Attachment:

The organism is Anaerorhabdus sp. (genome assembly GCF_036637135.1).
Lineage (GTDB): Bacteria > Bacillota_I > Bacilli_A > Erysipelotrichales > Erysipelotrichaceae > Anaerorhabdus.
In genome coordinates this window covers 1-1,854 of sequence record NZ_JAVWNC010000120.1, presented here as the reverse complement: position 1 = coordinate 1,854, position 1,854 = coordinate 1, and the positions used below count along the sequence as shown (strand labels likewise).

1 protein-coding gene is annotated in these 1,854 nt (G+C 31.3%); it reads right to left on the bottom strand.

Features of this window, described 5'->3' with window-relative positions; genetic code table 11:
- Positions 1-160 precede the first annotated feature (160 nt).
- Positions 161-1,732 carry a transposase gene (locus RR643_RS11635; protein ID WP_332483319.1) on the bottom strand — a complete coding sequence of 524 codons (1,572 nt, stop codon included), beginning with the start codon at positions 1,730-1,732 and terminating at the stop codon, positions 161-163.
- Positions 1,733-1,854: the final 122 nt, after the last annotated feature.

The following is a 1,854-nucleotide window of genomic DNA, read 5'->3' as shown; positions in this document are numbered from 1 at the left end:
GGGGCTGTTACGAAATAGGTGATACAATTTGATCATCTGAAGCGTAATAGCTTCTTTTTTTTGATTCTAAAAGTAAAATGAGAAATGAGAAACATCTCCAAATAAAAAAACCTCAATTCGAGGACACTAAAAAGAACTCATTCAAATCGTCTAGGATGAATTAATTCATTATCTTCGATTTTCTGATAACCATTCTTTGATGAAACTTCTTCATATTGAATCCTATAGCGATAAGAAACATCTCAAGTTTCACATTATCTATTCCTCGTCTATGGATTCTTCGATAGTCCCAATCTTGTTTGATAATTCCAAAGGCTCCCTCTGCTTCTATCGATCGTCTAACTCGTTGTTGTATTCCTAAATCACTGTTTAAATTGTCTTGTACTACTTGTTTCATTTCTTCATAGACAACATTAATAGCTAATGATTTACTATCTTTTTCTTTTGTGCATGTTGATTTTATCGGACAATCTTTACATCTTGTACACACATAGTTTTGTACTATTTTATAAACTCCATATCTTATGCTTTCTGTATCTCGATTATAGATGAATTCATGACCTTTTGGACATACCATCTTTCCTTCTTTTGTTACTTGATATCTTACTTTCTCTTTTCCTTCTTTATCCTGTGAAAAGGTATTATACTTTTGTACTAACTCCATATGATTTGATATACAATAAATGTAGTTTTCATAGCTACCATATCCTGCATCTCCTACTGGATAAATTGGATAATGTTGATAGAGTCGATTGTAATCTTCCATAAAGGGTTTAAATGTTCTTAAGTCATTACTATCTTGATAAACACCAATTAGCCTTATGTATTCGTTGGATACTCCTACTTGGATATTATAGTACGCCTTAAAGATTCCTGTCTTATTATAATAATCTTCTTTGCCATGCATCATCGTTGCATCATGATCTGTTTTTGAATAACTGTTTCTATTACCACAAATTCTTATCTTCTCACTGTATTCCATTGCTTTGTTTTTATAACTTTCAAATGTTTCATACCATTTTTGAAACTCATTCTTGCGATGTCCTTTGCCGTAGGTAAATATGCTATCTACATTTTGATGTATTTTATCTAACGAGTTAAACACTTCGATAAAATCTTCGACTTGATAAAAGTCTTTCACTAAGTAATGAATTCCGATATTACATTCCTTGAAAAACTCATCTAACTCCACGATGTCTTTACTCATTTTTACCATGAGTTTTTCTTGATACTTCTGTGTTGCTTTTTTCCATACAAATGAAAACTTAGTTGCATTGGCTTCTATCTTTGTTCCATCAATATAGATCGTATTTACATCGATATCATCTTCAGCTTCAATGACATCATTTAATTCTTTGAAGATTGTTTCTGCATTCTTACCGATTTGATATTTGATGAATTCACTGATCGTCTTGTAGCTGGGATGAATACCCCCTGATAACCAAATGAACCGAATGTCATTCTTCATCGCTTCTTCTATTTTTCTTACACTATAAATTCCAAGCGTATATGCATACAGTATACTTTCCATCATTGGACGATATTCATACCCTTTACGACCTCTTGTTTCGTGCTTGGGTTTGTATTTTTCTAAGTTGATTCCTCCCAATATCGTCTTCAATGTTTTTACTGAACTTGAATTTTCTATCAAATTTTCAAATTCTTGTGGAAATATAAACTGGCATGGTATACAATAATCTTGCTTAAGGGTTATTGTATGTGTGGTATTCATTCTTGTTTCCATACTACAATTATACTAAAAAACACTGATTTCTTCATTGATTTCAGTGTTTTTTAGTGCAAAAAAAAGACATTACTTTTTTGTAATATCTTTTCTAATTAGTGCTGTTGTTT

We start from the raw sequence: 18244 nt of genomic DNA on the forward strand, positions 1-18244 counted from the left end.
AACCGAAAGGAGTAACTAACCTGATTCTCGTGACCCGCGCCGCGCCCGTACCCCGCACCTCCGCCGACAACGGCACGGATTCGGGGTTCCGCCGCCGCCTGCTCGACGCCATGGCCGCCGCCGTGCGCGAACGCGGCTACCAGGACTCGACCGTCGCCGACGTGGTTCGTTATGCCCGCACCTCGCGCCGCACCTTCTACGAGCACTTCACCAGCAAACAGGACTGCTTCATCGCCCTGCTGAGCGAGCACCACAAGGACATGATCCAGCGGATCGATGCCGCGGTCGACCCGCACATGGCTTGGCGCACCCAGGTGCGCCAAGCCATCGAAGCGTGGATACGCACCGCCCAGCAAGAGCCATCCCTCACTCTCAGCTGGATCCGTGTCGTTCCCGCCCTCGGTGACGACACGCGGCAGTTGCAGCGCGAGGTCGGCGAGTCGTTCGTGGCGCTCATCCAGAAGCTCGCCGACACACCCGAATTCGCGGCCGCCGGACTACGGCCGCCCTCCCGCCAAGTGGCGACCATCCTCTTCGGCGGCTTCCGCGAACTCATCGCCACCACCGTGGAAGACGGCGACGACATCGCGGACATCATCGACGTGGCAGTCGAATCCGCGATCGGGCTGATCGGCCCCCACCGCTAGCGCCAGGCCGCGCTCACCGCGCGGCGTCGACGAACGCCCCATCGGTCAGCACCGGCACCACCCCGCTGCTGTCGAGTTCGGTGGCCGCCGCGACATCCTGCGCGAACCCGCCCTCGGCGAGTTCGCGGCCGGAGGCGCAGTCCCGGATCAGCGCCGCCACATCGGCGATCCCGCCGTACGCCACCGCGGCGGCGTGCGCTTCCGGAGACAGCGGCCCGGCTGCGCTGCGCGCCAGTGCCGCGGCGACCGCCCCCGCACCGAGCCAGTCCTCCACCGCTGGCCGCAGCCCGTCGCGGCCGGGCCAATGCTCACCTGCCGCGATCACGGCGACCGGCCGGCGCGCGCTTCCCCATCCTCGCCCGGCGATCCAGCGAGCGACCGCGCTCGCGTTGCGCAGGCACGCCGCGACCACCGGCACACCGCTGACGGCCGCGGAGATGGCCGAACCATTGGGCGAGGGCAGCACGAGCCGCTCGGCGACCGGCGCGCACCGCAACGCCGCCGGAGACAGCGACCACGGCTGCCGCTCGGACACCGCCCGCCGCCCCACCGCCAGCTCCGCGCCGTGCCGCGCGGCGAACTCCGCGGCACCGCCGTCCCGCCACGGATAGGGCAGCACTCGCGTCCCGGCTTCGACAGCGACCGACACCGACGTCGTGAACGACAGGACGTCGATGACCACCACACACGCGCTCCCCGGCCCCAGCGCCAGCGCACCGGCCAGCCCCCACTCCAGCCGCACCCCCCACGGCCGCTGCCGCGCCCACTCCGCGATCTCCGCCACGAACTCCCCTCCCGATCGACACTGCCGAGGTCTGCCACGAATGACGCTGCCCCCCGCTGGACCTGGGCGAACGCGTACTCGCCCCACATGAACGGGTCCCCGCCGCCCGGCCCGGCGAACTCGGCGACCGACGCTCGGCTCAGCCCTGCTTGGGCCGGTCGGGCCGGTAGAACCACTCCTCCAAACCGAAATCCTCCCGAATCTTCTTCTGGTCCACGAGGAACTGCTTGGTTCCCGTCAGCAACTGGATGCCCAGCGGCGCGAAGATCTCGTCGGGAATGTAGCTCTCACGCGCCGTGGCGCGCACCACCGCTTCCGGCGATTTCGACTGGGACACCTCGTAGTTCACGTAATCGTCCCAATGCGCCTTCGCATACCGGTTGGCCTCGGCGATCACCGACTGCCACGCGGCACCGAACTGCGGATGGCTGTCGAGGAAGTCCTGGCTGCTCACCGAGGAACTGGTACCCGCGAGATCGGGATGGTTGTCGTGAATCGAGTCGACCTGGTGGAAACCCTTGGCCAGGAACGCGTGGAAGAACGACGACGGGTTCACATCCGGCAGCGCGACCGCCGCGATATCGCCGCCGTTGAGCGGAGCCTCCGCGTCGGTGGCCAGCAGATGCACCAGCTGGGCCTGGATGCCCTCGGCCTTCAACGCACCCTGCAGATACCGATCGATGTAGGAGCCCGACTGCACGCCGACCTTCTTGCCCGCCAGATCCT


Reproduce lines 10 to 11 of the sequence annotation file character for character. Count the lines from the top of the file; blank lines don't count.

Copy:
GGGGCTGTTACGAAATAGGTGATACAATTTGATCATCTGAAGCGTAATAGCTTCTTTTTTTTGATTCTAAAAGTAAAATGAGAAATGAGAAACATCTCCAAATAAAAAAACCTCAATTCGAGGACACTAAAAAGAACTCATTCAAATCGTCTAGGATGAATTAATTCATTATCTTCGATTTTCTGATAACCATTCTTTGATGAAACTTCTTCATATTGAATCCTATAGCGATAAGAAACATCTCAAGTTTCACATTATCTATTCCTCGTCTATGGATTCTTCGATAGTCCCAATCTTGTTTGATAATTCCAAAGGCTCCCTCTGCTTCTATCGATCGTCTAACTCGTTGTTGTATTCCTAAATCACTGTTTAAATTGTCTTGTACTACTTGTTTCATTTCTTCATAGACAACATTAATAGCTAATGATTTACTATCTTTTTCTTTTGTGCATGTTGATTTTATCGGACAATCTTTACATCTTGTACACACATAGTTTTGTACTATTTTATAAACTCCATATCTTATGCTTTCTGTATCTCGATTATAGATGAATTCATGACCTTTTGGACATACCATCTTTCCTTCTTTTGTTACTTGATATCTTACTTTCTCTTTTCCTTCTTTATCCTGTGAAAAGGTATTATACTTTTGTACTAACTCCATATGATTTGATATACAATAAATGTAGTTTTCATAGCTACCATATCCTGCATCTCCTACTGGATAAATTGGATAATGTTGATAGAGTCGATTGTAATCTTCCATAAAGGGTTTAAATGTTCTTAAGTCATTACTATCTTGATAAACACCAATTAGCCTTATGTATTCGTTGGATACTCCTACTTGGATATTATAGTACGCCTTAAAGATTCCTGTCTTATTATAATAATCTTCTTTGCCATGCATCATCGTTGCATCATGATCTGTTTTTGAATAACTGTTTCTATTACCACAAATTCTTATCTTCTCACTGTATTCCATTGCTTTGTTTTTATAACTTTCAAATGTTTCATACCATTTTTGAAACTCATTCTTGCGATGTCCTTTGCCGTAGGTAAATATGCTATCTACATTTTGATGTATTTTATCTAACGAGTTAAACACTTCGATAAAATCTTCGACTTGATAAAAGTCTTTCACTAAGTAATGAATTCCGATATTACATTCCTTGAAAAACTCATCTAACTCCACGATGTCTTTACTCATTTTTACCATGAGTTTTTCTTGATACTTCTGTGTTGCTTTTTTCCATACAAATGAAAACTTAGTTGCATTGGCTTCTATCTTTGTTCCATCAATATAGATCGTATTTACATCGATATCATCTTCAGCTTCAATGACATCATTTAATTCTTTGAAGATTGTTTCTGCATTCTTACCGATTTGATATTTGATGAATTCACTGATCGTCTTGTAGCTGGGATGAATACCCCCTGATAACCAAATGAACCGAATGTCATTCTTCATCGCTTCTTCTATTTTTCTTACACTATAAATTCCAAGCGTATATGCATACAGTATACTTTCCATCATTGGACGATATTCATACCCTTTACGACCTCTTGTTTCGTGCTTGGGTTTGTATTTTTCTAAGTTGATTCCTCCCAATATCGTCTTCAATGTTTTTACTGAACTTGAATTTTCTATCAAATTTTCAAATTCTTGTGGAAATATAAACTGGCATGGTATACAATAATCTTGCTTAAGGGTTATTGTATGTGTGGTATTCATTCTTGTTTCCATACTACAATTATACTAAAAAACACTGATTTCTTCATTGATTTCAGTGTTTTTTAGTGCAAAAAAAAGACATTACTTTTTTGTAATATCTTTTCTAATTAGTGCTGTTGTTT

We start from the raw sequence: 18244 nt of genomic DNA on the forward strand, positions 1-18244 counted from the left end.